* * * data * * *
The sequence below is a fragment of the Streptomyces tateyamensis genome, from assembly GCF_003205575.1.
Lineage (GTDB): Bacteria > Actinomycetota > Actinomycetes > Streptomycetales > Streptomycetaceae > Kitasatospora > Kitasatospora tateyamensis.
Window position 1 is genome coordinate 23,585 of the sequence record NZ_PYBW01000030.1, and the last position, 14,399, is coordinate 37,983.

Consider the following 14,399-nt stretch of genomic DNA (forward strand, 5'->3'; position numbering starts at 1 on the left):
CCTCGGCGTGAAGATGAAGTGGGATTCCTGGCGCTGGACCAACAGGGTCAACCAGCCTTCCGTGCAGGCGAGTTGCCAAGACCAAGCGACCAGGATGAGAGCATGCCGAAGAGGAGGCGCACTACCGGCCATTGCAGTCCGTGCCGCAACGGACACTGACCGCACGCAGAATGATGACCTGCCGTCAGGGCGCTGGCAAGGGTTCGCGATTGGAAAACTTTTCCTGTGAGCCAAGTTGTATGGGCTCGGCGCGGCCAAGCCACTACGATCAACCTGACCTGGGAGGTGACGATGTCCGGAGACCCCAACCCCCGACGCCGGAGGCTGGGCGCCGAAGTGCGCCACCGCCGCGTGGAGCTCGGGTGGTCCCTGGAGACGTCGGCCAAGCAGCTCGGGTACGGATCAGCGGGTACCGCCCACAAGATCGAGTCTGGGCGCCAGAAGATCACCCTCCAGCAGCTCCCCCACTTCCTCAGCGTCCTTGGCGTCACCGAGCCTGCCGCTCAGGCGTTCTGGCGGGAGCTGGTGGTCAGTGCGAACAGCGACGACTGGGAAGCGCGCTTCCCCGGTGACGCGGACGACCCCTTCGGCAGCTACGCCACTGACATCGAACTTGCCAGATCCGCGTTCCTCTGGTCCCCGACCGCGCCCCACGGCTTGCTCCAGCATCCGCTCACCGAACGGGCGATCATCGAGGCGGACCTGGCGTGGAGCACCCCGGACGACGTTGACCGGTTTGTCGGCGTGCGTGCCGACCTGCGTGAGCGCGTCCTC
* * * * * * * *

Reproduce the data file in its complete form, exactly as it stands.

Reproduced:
The sequence below is a fragment of the Streptomyces tateyamensis genome, from assembly GCF_003205575.1.
Lineage (GTDB): Bacteria > Actinomycetota > Actinomycetes > Streptomycetales > Streptomycetaceae > Kitasatospora > Kitasatospora tateyamensis.
Window position 1 is genome coordinate 23,585 of the sequence record NZ_PYBW01000030.1, and the last position, 14,399, is coordinate 37,983.

Consider the following 14,399-nt stretch of genomic DNA (forward strand, 5'->3'; position numbering starts at 1 on the left):
CCTCGGCGTGAAGATGAAGTGGGATTCCTGGCGCTGGACCAACAGGGTCAACCAGCCTTCCGTGCAGGCGAGTTGCCAAGACCAAGCGACCAGGATGAGAGCATGCCGAAGAGGAGGCGCACTACCGGCCATTGCAGTCCGTGCCGCAACGGACACTGACCGCACGCAGAATGATGACCTGCCGTCAGGGCGCTGGCAAGGGTTCGCGATTGGAAAACTTTTCCTGTGAGCCAAGTTGTATGGGCTCGGCGCGGCCAAGCCACTACGATCAACCTGACCTGGGAGGTGACGATGTCCGGAGACCCCAACCCCCGACGCCGGAGGCTGGGCGCCGAAGTGCGCCACCGCCGCGTGGAGCTCGGGTGGTCCCTGGAGACGTCGGCCAAGCAGCTCGGGTACGGATCAGCGGGTACCGCCCACAAGATCGAGTCTGGGCGCCAGAAGATCACCCTCCAGCAGCTCCCCCACTTCCTCAGCGTCCTTGGCGTCACCGAGCCTGCCGCTCAGGCGTTCTGGCGGGAGCTGGTGGTCAGTGCGAACAGCGACGACTGGGAAGCGCGCTTCCCCGGTGACGCGGACGACCCCTTCGGCAGCTACGCCACTGACATCGAACTTGCCAGATCCGCGTTCCTCTGGTCCCCGACCGCGCCCCACGGCTTGCTCCAGCATCCGCTCACCGAACGGGCGATCATCGAGGCGGACCTGGCGTGGAGCACCCCGGACGACGTTGACCGGTTTGTCGGCGTGCGTGCCGACCTGCGTGAGCGCGTCCTC